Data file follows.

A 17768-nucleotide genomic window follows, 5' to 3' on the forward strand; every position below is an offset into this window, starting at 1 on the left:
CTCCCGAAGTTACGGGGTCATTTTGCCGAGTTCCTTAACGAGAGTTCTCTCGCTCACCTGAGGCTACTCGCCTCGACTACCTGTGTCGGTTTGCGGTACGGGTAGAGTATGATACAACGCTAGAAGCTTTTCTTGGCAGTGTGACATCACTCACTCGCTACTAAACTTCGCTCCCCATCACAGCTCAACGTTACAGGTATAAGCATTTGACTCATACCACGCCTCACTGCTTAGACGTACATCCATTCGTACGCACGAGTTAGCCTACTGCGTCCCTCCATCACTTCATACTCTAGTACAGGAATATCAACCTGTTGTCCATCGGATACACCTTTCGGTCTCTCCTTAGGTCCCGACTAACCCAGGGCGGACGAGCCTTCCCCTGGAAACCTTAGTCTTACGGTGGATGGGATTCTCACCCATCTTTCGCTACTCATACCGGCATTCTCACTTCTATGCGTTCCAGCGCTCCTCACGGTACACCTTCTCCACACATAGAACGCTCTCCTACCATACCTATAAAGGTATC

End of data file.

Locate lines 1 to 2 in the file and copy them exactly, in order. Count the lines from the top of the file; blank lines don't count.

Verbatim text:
A 17768-nucleotide genomic window follows, 5' to 3' on the forward strand; every position below is an offset into this window, starting at 1 on the left:
CTCCCGAAGTTACGGGGTCATTTTGCCGAGTTCCTTAACGAGAGTTCTCTCGCTCACCTGAGGCTACTCGCCTCGACTACCTGTGTCGGTTTGCGGTACGGGTAGAGTATGATACAACGCTAGAAGCTTTTCTTGGCAGTGTGACATCACTCACTCGCTACTAAACTTCGCTCCCCATCACAGCTCAACGTTACAGGTATAAGCATTTGACTCATACCACGCCTCACTGCTTAGACGTACATCCATTCGTACGCACGAGTTAGCCTACTGCGTCCCTCCATCACTTCATACTCTAGTACAGGAATATCAACCTGTTGTCCATCGGATACACCTTTCGGTCTCTCCTTAGGTCCCGACTAACCCAGGGCGGACGAGCCTTCCCCTGGAAACCTTAGTCTTACGGTGGATGGGATTCTCACCCATCTTTCGCTACTCATACCGGCATTCTCACTTCTATGCGTTCCAGCGCTCCTCACGGTACACCTTCTCCACACATAGAACGCTCTCCTACCATACCTATAAAGGTATC